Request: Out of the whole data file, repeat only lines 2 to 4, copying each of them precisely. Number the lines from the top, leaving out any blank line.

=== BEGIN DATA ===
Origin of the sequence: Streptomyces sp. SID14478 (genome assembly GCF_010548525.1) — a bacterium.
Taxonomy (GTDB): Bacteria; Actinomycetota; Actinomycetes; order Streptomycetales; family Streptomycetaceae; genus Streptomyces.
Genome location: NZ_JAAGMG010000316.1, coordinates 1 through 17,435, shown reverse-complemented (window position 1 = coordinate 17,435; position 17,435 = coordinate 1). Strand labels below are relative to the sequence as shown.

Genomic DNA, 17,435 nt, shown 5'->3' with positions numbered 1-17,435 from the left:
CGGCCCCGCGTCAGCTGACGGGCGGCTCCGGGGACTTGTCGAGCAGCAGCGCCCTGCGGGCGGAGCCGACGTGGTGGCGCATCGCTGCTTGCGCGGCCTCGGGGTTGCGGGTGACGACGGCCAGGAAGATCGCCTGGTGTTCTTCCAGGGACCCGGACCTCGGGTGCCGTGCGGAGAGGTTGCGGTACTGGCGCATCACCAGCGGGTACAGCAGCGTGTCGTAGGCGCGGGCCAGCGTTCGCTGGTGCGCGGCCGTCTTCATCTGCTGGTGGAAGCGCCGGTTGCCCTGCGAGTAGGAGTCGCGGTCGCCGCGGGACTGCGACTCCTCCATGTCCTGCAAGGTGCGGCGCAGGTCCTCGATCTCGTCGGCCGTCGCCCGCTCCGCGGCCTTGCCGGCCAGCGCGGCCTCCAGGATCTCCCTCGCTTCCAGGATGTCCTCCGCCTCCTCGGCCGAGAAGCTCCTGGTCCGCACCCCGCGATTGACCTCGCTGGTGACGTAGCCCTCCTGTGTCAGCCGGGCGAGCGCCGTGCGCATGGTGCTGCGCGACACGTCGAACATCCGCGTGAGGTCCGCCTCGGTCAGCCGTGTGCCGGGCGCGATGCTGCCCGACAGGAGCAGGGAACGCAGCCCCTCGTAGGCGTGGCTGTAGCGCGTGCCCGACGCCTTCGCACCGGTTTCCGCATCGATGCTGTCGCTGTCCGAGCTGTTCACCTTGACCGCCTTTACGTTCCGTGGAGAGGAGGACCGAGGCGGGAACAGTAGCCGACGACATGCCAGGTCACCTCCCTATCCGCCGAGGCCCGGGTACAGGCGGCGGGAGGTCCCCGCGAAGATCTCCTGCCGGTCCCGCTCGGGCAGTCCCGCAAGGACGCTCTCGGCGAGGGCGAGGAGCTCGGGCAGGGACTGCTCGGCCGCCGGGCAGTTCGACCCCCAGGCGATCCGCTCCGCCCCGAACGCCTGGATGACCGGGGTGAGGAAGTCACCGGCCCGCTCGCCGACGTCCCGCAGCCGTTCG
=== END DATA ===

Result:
Taxonomy (GTDB): Bacteria; Actinomycetota; Actinomycetes; order Streptomycetales; family Streptomycetaceae; genus Streptomyces.
Genome location: NZ_JAAGMG010000316.1, coordinates 1 through 17,435, shown reverse-complemented (window position 1 = coordinate 17,435; position 17,435 = coordinate 1). Strand labels below are relative to the sequence as shown.

Genomic DNA, 17,435 nt, shown 5'->3' with positions numbered 1-17,435 from the left: